What happens when the NSA head has dinner with a critic?

Again, via TechDirt, we find this story about NSA critic Jennifer Granick’s dinner with Keith Alexander. You really ought to read the whole thing (which is full of links not reproduced in quotes here).

In general, Granick’s argument isn’t particularly novel, but it’s devastating to Alexander’s “we really have to do these things to keep you safe” line. (“The General seemed convinced that if only I knew what he knew, I would agree with him.” That reasoning is rhetorically and logically bankrupt, but it doesn’t stop intel types from spouting it whenever challenged.)

I have no doubt that Gen. Alexander loves this country as much as I do, or that his primary motivation is to protect our nation from terrorist attacks. “Never again,” he said over dinner. But it may be that our deep differences stem from a fundamental disagreement about human nature. I think Gen. Alexander believes that history is made by great individuals standing against evil. I believe that brave people can make a difference, but that larger inexorable forces are often more important: history, economics, political and social systems, the environment. So I believe that power corrupts and that good people will do bad things when a system is poorly designed, no matter how well-intentioned they may be. More than once, my dinner companions felt the need to reassure the DIRNSA that none of us thought he was a bad man, but that we thought the surveillance policies and practices were bad, and that eventually, inevitably, those policies and practices would lead to abuse.

It’s utterly unsurprising that Alexander is sure the abuses will be minor, and that these awesome powers are required, but men are not angels, and abuses are rampant.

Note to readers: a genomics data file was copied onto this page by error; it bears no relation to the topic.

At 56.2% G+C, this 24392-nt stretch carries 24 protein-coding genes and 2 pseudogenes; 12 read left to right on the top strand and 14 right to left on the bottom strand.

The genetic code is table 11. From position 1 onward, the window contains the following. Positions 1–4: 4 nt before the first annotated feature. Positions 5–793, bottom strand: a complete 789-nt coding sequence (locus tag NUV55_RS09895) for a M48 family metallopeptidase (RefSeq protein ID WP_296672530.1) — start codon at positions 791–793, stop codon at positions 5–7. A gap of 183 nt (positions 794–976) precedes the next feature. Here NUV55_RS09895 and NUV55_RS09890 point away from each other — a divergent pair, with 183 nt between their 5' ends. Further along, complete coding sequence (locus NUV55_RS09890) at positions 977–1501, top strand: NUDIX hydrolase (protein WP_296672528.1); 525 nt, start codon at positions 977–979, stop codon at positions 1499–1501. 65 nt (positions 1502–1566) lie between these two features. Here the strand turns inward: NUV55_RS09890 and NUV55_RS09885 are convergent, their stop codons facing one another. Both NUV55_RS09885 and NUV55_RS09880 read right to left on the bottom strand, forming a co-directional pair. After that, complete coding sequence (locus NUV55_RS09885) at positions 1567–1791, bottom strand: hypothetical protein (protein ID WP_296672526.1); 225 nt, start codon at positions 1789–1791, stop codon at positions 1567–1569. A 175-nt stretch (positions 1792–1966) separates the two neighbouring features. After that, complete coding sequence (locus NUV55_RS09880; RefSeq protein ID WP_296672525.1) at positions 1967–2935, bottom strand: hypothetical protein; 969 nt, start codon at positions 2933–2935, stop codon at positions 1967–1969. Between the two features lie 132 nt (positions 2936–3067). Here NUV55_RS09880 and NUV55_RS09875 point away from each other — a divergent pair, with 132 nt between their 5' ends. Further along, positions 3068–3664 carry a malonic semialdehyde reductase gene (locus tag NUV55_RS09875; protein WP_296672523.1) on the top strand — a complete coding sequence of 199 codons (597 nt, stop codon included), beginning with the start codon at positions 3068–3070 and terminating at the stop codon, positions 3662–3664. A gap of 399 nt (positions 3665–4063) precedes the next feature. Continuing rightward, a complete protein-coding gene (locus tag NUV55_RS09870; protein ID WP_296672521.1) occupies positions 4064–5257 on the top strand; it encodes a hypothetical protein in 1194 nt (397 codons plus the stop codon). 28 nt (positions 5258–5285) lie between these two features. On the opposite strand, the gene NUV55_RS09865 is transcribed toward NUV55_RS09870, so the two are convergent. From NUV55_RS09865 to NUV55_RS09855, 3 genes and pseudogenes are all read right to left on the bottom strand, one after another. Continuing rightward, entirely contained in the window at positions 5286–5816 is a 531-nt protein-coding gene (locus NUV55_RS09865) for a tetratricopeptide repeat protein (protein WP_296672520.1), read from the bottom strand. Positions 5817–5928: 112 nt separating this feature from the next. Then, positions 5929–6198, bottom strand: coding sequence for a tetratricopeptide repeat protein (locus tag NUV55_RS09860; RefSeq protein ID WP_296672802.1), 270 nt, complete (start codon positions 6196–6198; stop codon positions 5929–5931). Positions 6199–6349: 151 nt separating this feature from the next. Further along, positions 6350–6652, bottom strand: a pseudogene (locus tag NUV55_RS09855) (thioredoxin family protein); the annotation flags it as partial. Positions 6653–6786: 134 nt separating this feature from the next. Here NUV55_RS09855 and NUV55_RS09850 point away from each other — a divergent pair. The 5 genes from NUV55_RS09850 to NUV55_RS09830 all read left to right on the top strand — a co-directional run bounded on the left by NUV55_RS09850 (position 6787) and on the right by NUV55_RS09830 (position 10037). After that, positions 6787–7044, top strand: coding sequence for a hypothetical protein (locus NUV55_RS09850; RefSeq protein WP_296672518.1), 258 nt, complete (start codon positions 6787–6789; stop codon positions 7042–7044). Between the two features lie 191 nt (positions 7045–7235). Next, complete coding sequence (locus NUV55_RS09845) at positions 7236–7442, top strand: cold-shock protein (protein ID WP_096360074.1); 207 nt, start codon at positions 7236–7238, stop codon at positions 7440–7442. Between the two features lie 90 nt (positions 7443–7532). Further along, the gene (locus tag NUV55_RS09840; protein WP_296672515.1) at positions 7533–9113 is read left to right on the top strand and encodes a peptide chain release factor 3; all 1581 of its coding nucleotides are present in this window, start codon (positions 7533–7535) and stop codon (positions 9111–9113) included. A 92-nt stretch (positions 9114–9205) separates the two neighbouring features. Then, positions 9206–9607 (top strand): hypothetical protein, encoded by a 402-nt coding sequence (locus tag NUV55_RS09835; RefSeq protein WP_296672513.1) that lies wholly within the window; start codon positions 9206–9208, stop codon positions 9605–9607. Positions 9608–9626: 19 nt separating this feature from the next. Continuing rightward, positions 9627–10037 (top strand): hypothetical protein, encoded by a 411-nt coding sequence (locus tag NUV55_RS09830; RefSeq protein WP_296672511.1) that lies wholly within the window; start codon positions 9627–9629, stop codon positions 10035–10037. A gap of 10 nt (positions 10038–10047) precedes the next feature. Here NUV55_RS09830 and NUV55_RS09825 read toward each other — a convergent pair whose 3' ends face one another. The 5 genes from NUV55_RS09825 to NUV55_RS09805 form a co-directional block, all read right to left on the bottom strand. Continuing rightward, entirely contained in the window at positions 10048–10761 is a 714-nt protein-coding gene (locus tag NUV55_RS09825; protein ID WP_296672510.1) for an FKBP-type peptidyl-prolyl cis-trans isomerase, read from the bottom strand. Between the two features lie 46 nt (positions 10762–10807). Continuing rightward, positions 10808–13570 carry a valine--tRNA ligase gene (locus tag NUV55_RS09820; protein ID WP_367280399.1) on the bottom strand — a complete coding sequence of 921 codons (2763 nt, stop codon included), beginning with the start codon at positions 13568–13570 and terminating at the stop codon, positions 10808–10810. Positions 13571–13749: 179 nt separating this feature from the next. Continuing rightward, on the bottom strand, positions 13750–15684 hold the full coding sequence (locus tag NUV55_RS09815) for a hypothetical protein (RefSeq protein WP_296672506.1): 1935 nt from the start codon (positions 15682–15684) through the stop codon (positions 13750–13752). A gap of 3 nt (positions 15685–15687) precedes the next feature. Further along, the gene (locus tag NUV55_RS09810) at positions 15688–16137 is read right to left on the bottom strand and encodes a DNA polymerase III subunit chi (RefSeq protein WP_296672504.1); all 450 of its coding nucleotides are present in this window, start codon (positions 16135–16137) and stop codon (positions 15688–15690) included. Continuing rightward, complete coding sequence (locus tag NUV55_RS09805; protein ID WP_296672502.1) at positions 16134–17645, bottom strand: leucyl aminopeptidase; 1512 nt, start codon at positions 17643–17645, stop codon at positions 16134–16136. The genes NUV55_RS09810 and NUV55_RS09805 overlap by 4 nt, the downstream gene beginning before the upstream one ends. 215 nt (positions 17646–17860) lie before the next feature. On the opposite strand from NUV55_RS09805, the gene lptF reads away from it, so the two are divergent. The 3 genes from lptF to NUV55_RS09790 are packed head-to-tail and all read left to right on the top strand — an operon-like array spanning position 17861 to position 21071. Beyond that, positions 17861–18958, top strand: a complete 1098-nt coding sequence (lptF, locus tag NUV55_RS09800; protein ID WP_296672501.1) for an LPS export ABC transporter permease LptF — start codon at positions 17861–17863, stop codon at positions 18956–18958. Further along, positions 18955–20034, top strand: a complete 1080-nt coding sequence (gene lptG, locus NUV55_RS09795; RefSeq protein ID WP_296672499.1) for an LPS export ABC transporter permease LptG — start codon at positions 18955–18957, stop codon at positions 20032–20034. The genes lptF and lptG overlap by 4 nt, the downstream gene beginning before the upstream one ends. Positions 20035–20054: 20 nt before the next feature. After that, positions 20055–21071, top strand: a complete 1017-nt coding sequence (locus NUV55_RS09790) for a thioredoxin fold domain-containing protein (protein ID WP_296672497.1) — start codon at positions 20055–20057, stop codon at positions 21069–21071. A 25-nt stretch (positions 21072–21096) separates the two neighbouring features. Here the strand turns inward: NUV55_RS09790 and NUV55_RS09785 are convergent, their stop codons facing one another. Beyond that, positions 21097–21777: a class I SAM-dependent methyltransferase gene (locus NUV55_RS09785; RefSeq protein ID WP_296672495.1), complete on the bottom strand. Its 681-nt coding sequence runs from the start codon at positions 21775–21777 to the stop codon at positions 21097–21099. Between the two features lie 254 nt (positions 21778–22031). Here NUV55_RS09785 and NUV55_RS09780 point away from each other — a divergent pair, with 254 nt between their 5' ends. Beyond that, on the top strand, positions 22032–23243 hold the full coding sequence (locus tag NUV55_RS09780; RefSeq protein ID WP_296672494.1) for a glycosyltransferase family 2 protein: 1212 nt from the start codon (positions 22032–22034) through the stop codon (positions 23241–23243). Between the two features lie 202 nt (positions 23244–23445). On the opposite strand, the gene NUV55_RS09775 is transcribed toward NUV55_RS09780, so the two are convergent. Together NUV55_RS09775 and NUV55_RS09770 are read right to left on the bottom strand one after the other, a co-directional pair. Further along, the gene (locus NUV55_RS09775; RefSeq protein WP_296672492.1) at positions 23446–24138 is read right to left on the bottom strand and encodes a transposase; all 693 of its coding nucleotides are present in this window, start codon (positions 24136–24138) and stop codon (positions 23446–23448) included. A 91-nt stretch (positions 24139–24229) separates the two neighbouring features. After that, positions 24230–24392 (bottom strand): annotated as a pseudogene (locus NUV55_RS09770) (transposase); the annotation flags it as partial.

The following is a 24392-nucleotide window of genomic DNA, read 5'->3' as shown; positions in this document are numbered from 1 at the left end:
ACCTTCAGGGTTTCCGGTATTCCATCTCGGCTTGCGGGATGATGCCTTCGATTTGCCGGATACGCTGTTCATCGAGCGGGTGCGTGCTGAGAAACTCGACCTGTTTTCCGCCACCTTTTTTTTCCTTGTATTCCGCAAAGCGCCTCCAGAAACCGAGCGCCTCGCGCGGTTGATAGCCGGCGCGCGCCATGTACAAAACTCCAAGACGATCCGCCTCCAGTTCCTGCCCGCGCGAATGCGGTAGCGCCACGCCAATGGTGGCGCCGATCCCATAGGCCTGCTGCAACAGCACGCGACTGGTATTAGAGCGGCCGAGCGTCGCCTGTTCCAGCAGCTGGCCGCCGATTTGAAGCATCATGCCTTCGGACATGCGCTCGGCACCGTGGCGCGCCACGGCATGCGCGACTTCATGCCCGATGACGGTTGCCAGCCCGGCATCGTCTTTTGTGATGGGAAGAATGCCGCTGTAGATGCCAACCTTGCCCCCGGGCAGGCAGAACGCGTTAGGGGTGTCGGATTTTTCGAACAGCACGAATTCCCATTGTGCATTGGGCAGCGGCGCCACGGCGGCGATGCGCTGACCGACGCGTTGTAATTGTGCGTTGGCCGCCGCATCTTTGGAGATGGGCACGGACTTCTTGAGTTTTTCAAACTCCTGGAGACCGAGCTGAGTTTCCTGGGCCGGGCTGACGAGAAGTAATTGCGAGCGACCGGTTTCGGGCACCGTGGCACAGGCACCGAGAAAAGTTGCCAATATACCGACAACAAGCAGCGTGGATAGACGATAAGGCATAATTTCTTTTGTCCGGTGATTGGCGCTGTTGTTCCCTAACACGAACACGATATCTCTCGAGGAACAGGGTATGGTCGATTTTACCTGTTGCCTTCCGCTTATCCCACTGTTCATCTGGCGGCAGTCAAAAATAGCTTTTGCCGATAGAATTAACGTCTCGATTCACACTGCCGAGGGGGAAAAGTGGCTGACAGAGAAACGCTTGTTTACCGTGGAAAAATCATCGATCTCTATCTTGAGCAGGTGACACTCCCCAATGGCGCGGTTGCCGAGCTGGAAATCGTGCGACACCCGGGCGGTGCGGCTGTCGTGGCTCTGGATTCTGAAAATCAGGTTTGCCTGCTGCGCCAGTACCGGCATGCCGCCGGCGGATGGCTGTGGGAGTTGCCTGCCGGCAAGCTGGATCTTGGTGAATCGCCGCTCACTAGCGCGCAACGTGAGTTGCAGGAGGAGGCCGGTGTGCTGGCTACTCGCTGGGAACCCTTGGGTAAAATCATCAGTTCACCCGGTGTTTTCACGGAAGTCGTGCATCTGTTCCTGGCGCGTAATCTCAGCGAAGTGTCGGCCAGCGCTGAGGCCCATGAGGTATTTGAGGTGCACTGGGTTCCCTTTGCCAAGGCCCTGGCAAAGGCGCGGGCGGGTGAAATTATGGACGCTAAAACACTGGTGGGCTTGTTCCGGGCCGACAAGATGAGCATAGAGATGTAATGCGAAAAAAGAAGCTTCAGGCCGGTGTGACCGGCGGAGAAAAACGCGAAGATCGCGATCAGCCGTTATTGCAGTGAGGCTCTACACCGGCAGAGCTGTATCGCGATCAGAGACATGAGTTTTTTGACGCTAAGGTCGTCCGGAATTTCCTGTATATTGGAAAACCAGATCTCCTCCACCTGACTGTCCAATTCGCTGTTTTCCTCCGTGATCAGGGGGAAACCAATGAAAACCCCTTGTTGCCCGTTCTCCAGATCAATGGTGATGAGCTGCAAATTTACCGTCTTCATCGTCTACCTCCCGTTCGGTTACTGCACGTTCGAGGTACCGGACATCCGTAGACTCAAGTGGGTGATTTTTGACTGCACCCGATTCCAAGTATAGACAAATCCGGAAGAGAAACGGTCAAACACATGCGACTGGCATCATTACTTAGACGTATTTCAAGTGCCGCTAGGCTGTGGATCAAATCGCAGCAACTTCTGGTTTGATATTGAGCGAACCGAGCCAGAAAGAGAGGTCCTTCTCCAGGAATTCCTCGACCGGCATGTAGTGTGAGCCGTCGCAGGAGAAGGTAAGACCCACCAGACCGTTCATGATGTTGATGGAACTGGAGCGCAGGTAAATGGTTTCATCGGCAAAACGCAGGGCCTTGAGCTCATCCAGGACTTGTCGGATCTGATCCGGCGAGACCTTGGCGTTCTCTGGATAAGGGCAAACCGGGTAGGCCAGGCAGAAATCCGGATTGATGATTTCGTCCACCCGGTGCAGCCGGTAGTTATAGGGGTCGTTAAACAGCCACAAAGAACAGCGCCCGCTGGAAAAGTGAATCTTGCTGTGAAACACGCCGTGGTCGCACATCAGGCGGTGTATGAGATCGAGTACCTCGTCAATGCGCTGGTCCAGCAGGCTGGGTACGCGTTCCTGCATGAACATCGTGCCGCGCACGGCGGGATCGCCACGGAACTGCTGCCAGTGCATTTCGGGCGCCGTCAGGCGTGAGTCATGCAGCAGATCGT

How does a good man sit across from you at the dinner table and assure you the government is properly constrained, when in reality it lies and disregards even the most anemic purported safeguards? The easy answer is that he’s not a good man after all. Some people will call me naïve, but I disagree with that conclusion. In any case, it’s a simplistic view that masks the truth about systems of power, a truth we must understand and respect if we are to fix this surveillance nightmare we are just beginning to uncover.

Of course, we see mission creep – once you build the mousetrap of surveillance infrastructure, they will come for the data. First it was counterterrorism, then it was drug investigations, then it was IRS audits. Next it will be for copyright infringement.

And of course, there also will be both “inadvertent” and intentional abuse, inevitable but difficult to discover. Bored analysts do things like spy on women using surveillance cameras and listen to American GIs overseas having phone sex with their loved ones back home.

Granick concludes:

Liberty and security are the hard-won results of democratic process and limited government power. A system of mass surveillance puts innocent people at risk, and is, in itself, an abuse of liberty. Inevitably, it leads to further abuses. When the justification is counter-terrorism, and that’s your only concern, there is no countervailing interest that justifies slowing you down or stopping you. We are only beginning to learn all the ways in which good men are nevertheless failing to withstand the corrupting force of vast spying abilities. Indeed, the FISA court noted in that 2011 opinion that the government’s collection of tens of thousands of purely domestic communications, hidden from the court for years, could be a crime. (Footnote 15) The good people at NSA have literally pulverized the Fourth Amendment, government accountability, freedom of expression, rule of law, and so many other equally critical components of the American system.

Comments are closed.